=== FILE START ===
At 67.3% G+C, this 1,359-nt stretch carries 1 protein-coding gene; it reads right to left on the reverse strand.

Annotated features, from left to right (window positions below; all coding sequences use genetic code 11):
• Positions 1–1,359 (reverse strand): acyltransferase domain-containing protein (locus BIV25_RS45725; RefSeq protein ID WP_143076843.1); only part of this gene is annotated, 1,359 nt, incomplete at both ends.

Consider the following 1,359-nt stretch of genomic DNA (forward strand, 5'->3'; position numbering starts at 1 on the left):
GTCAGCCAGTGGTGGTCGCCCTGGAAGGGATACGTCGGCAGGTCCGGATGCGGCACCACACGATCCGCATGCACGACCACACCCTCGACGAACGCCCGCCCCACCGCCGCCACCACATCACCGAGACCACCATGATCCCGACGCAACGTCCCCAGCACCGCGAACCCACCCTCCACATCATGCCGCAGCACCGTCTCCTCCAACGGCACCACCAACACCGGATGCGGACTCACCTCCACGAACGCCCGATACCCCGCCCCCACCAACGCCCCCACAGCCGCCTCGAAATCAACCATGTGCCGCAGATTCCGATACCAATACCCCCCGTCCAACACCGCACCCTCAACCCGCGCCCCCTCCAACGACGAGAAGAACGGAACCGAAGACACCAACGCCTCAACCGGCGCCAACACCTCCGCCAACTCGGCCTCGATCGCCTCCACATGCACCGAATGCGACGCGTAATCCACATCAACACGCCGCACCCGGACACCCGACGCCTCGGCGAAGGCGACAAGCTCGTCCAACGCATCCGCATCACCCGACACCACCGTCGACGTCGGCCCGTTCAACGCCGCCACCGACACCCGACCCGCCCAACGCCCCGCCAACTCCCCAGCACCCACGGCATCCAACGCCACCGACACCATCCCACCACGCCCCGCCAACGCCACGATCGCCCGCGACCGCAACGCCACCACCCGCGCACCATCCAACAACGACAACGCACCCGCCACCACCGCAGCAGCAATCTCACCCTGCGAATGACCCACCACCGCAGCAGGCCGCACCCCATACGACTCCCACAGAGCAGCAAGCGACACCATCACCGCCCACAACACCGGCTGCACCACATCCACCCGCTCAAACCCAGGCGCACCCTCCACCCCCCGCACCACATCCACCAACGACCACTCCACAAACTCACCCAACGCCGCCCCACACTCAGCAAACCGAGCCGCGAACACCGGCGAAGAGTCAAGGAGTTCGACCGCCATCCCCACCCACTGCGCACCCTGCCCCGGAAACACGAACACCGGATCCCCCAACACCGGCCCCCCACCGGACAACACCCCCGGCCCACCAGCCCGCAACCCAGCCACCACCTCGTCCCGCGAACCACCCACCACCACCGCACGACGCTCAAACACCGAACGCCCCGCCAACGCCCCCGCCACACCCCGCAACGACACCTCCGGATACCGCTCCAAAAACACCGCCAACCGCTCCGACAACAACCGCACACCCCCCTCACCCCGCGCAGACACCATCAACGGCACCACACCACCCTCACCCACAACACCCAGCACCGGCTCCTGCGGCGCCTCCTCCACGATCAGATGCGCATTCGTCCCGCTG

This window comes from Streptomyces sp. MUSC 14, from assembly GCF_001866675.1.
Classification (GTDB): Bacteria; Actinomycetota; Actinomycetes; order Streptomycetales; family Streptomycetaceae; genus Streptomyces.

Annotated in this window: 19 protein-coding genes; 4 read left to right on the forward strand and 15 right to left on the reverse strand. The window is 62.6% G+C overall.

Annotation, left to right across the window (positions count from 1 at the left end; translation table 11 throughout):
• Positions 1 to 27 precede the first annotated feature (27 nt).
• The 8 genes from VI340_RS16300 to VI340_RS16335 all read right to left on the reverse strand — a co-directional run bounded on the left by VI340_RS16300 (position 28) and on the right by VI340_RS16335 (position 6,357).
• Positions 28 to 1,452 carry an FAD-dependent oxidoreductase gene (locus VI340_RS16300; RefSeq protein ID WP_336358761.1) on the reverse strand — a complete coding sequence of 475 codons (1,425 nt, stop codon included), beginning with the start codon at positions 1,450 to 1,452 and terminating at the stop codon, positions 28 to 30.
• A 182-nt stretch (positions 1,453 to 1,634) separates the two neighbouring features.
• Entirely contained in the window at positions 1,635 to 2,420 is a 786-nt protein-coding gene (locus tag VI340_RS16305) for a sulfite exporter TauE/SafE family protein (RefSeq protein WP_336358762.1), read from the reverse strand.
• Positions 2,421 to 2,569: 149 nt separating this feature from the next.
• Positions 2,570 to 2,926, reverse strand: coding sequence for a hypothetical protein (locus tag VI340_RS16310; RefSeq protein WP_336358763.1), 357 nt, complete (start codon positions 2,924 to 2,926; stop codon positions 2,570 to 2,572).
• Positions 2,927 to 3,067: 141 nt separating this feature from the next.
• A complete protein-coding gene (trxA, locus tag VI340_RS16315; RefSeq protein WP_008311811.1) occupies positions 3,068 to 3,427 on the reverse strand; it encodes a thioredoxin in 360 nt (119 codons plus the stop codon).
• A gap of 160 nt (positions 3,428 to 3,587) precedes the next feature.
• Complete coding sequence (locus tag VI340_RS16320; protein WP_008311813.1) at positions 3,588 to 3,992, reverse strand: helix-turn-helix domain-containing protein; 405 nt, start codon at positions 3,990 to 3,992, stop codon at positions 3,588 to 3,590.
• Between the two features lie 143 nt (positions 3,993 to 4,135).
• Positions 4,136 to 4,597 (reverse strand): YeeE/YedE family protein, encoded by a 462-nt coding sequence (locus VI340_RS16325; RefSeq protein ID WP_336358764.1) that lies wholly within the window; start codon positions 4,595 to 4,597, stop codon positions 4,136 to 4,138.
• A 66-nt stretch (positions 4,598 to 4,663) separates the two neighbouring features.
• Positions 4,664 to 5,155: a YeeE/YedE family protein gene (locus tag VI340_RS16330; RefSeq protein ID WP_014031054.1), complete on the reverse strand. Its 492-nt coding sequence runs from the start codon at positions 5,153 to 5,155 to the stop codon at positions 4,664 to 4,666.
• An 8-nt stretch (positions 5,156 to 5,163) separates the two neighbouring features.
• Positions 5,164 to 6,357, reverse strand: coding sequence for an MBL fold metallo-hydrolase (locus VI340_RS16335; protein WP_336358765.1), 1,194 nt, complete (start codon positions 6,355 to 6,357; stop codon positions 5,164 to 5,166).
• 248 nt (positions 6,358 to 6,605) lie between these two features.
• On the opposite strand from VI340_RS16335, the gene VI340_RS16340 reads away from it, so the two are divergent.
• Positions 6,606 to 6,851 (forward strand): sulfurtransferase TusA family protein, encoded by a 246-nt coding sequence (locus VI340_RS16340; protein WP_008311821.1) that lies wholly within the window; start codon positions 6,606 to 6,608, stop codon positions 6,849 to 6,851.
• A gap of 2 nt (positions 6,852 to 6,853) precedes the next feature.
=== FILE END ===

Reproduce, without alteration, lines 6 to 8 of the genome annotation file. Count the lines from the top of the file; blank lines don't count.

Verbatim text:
This window comes from Streptomyces sp. MUSC 14, from assembly GCF_001866675.1.
Classification (GTDB): Bacteria; Actinomycetota; Actinomycetes; order Streptomycetales; family Streptomycetaceae; genus Streptomyces.

Annotated in this window: 19 protein-coding genes; 4 read left to right on the forward strand and 15 right to left on the reverse strand. The window is 62.6% G+C overall.